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For any positive integer $n$, let $[n]:=\{1,\ldots,n\}$. Let $S_n$ denote the set of permutations (bijections) $\pi:[n]\to [n]$. For any $n>1$ and $\pi\in S_n$ we let the minimal neighbor distance be defined by $$\text{md}(\pi) = \min \big(\{ |\pi(k) - \pi(k+1)|: k\in [n-1]\}\cup \{|\pi(n)-\pi(1)|\}\big).$$ For $n>1$ denote by $E_n$ the expected value of $\text{md}(\pi)$ where $\pi$ ranges over $S_n$.

Question. Is there a positive real number $r$ such that $E_n \leq r$ for all $n>1$?

(Bonus question: What is the infimum of the values that $r$ can take?)

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    $\begingroup$ See oeis.org/A002493 for the number of permutations with minimal neighbor distance at least 2. Trackback findstat.org/St001344 $\endgroup$ – Martin Rubey Nov 9 '19 at 12:15
  • $\begingroup$ Thanks @MartinRubey! $\endgroup$ – Dominic van der Zypen Nov 9 '19 at 16:23
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    $\begingroup$ Possible duplicate of Neighboring number of a permutation $\endgroup$ – Sam Zbarsky Nov 12 '19 at 1:50
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    $\begingroup$ I don't think this is a duplicate. Sure, the setup is the same, but the final question is different. A positive answer to the question here would indeed give an answer to the other, older question, but not conversely. Also note that both questions were asked by the same person, too. $\endgroup$ – Max Horn Dec 12 '19 at 21:05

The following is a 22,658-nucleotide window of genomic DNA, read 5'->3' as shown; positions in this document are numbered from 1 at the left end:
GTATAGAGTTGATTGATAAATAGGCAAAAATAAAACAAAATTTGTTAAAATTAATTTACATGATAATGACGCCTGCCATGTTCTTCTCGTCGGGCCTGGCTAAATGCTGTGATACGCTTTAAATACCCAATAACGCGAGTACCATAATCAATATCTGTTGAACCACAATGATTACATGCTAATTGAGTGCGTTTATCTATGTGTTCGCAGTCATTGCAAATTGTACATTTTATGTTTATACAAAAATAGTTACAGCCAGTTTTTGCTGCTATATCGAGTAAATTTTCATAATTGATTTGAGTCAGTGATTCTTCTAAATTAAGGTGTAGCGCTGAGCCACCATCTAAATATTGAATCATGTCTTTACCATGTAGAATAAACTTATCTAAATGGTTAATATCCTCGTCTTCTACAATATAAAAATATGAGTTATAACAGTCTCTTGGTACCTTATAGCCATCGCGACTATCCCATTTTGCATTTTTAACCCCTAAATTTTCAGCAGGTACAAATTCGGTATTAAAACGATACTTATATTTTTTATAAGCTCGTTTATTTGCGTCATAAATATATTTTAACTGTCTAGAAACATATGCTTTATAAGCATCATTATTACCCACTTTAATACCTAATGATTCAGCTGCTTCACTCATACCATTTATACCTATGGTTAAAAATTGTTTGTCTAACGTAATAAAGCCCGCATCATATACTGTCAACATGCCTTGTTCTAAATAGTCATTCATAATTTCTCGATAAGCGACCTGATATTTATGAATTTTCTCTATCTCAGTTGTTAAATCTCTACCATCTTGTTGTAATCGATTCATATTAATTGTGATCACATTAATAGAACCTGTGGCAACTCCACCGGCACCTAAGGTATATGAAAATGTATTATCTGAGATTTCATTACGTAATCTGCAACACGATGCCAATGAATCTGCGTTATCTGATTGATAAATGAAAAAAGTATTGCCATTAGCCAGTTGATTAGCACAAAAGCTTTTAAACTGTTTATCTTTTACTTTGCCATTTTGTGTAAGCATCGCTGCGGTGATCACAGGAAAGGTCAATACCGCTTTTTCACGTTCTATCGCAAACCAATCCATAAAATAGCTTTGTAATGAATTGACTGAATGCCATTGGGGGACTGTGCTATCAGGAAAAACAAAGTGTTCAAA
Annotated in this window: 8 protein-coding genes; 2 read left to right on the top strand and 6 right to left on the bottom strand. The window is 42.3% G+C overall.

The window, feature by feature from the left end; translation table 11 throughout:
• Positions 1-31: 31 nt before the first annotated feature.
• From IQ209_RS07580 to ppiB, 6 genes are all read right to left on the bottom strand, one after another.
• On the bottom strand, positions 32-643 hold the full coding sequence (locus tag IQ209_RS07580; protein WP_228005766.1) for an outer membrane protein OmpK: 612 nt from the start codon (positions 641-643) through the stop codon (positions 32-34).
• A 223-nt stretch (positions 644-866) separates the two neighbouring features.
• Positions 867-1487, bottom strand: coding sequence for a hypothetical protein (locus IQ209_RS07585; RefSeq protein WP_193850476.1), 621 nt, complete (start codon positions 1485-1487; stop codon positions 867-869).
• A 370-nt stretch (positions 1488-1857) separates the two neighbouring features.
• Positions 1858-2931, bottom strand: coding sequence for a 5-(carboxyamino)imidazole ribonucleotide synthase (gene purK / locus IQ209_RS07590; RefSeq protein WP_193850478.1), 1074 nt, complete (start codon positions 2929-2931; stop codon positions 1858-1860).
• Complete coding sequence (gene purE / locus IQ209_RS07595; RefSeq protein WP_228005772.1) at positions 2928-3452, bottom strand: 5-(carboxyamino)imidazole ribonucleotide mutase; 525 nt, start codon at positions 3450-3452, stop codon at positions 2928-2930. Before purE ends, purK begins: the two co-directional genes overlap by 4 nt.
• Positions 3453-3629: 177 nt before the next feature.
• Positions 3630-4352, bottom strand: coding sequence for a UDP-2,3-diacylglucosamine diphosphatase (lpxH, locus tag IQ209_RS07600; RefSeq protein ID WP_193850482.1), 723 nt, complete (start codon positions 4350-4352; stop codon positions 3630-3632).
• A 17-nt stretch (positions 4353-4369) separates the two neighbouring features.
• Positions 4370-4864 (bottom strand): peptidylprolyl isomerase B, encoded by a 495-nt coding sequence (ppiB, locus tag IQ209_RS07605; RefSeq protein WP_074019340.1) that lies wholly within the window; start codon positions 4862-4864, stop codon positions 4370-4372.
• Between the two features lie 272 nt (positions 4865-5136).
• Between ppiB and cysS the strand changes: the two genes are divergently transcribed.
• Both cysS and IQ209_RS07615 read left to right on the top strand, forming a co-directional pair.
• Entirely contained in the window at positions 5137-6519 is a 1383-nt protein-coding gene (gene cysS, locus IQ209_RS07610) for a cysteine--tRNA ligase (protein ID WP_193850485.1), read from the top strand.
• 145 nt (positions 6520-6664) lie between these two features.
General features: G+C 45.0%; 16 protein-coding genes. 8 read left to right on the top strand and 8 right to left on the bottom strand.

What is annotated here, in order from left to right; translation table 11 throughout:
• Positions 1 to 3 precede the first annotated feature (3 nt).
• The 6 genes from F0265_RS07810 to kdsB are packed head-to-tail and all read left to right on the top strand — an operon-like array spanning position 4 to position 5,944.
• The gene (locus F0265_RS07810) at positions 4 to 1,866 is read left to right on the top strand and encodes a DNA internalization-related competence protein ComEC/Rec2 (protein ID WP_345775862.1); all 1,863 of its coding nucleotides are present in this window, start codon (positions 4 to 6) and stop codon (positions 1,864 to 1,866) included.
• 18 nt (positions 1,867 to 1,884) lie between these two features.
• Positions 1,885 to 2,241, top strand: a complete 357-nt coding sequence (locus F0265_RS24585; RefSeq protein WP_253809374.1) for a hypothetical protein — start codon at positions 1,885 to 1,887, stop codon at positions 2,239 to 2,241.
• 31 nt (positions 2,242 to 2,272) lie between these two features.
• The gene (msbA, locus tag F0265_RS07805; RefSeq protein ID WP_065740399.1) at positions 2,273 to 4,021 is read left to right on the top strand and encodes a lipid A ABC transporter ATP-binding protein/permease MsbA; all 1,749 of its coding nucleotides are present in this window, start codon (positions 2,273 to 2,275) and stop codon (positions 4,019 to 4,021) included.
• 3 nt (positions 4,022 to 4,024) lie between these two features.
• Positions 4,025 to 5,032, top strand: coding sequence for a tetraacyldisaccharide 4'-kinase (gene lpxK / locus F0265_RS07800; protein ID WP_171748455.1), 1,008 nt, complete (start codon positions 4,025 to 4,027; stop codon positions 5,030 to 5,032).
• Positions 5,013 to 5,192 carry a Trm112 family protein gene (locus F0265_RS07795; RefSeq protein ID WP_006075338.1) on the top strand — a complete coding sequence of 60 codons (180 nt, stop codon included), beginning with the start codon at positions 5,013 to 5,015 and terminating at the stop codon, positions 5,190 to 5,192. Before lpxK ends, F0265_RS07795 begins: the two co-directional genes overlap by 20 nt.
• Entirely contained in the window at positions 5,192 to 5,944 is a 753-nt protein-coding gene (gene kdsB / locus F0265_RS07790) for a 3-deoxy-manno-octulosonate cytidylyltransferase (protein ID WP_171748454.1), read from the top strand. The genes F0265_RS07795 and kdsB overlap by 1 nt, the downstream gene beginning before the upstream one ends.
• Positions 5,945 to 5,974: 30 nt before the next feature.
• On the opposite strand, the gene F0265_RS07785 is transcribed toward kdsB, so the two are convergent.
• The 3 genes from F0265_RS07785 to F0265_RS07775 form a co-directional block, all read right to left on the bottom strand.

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Here is a quick argument showing that $P(\mathbf{md}(\pi)>m)\le Ce^{-cm}$ though I'll not try to make the bounds sharp. Let us consider $n$ independent random variables $X_k$ uniformly distributed on $[0,1]$. The rearrangement $\pi$ will be determined from that model as $\pi(k)=\#\{i\in[n]:X_i\le X_k\}$. Clearly, we have all orderings of $X$ equally likely, so this, indeed, generates the uniform distribution on $S_n$.

Now take $\delta>0$. The event that there exists no $k\in[n-1]$ with $|X_k-X_{k+1}|\le\delta$ has probability at most $e^{-\delta(n-1)}$ (just go left to right and use the fact that every time you exclude an interval of length at least $\delta$). Now consider the event that $|X_k-X_{k+1}|\le\delta$ but $|\pi(k)-\pi(k+1)|>m$. It means that some $m$ of other $n-2$ variables $X_i$ managed to squeeze into the interval between $X_k$ and $X_{k+1}$. Now it is easy to estimate the probability of this event for fixed $k$ by $2\delta$ (the probability that $X_k$ and $X_{k+1}$ are $\delta$-close) times ${n-2\choose m}\delta^m\le\frac{(n-2)^me^m}{m^m}\delta^m$ (the union bound over the choices of $m$ other variables that want to squeeze in between). Taking the union bound over $k$, we get $$ P(\mathbf{md}(\pi)>m)\le e^{-(n-1)\delta}+(n-1)\delta \frac{(n-2)^me^m}{m^m}\delta^m. $$ Choosing $\delta=\frac{m}{2e(n-1)}$ finishes the story.

You can, probably, play this trick in a much more intelligent way and get the true asymptotics, but I leave the bonus question to someone else :-)

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